So my verdict? First off, no more Patterns for Pirates patterns for me. While this one (sort of) works, it’s once again way too tight (even though my measurements fall within the size range). A lot of people have great success with their designs, but they are clearly not styled for my body type. Secondly, I can only wear this tunic when it’s cold out because it is hot! This fabric would be perfect to use as a cardigan or maybe a jacket (something that can be worn in layers and removed if you get too warm), but as a top it might be a bit too warm. With that said, I have a family gathering to wear this too and it’s supposed to snow on that day…. so it looks like this tunic (and some Spanx) might be a perfect top to wear after all!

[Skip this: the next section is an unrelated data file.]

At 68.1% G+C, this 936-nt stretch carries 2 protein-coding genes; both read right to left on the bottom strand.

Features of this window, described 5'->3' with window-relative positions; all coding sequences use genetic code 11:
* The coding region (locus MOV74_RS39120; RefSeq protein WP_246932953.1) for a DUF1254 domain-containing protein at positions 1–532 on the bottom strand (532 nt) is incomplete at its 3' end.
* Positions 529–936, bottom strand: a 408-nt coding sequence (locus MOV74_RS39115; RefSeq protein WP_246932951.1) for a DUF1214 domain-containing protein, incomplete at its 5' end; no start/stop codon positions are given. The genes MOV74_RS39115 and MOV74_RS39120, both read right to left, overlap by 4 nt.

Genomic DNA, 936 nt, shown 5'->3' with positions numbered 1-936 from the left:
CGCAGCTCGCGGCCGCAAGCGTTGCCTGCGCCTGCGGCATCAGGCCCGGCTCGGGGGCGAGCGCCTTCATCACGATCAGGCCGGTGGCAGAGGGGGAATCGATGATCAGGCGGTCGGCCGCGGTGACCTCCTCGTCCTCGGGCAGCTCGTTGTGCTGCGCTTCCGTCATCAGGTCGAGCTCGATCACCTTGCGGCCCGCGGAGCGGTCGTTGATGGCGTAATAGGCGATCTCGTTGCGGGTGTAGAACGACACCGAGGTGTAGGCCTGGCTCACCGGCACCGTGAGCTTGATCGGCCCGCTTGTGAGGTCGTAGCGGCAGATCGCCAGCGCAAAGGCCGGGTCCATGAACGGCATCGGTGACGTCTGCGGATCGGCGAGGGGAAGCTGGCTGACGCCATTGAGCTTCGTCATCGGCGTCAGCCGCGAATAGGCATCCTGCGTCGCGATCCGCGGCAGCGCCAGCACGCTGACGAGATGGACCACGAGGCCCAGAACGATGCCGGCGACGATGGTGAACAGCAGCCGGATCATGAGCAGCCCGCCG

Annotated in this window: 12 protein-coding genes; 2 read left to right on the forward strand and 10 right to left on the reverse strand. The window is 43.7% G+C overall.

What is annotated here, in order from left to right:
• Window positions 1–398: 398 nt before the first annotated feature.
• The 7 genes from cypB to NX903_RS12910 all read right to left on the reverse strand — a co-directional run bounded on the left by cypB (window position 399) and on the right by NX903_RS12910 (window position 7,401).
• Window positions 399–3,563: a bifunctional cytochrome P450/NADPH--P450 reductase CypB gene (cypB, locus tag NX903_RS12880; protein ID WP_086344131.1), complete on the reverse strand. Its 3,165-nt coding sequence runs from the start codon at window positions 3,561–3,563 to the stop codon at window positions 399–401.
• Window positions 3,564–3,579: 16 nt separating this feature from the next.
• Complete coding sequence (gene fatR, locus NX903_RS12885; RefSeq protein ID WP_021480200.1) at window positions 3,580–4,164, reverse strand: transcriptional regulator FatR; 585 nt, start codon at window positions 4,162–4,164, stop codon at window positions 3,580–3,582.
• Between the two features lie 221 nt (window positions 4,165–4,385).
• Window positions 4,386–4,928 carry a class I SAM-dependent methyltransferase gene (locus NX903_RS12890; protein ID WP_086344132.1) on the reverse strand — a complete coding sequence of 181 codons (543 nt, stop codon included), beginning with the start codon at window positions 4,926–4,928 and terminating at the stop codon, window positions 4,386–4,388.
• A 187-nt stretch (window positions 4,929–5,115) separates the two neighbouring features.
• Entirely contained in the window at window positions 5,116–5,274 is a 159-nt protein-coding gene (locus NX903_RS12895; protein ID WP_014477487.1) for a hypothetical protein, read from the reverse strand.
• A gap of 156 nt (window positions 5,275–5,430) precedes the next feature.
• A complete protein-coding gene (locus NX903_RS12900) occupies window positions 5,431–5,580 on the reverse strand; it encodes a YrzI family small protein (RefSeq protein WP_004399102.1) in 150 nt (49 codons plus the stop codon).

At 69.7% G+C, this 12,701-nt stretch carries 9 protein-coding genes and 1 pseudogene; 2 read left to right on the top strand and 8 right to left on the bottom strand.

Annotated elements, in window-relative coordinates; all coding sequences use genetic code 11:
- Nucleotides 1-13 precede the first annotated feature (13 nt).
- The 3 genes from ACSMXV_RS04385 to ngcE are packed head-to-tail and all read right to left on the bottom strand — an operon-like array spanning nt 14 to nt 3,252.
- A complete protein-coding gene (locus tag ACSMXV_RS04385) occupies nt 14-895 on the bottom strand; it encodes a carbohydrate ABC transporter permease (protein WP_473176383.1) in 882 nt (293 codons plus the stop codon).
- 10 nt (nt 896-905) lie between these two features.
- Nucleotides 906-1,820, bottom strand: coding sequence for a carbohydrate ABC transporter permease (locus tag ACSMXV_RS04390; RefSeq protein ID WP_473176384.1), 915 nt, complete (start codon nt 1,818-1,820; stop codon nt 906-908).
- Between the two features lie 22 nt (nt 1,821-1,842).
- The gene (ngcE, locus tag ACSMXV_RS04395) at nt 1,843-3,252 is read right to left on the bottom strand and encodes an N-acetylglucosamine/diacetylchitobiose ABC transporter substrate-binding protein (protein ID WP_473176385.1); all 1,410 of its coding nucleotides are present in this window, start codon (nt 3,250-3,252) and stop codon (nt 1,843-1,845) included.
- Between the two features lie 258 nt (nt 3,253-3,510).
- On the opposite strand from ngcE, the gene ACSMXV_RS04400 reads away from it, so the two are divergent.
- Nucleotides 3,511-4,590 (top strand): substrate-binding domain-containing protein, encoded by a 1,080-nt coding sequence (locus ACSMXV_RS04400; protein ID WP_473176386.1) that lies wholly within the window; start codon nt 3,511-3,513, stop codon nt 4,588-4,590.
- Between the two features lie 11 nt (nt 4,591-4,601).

Linky Thursday

Keep yourself organized. Make yourself these cute, vinyl zip pouches to stash your goodies.

Skipping wrapping paper this year? Whip up reusable fabric gift bags instead!

If you’re going Black Friday shopping you’ll probably want to carry a purse and still be able to shop ‘hands free’. This crossbody bag is a great solution! Not shopping but still want a new bag? Try this beautiful Leather Tote  or Boxy Tote instead.

Bring a bit of winter into your living room with this fun “snowman” pillow set.

Looking for a way to decorate your table this holiday? Stitch up a pretty table runner and matching napkins! Or try your hand at something smaller like this turkey potholder (mix things up and try this turkey hotpad, too!).

If you’ve always wanted to try KraftTex, this wallet pattern is a great way to try this material – plus it makes a great stocking stuffer for the guys!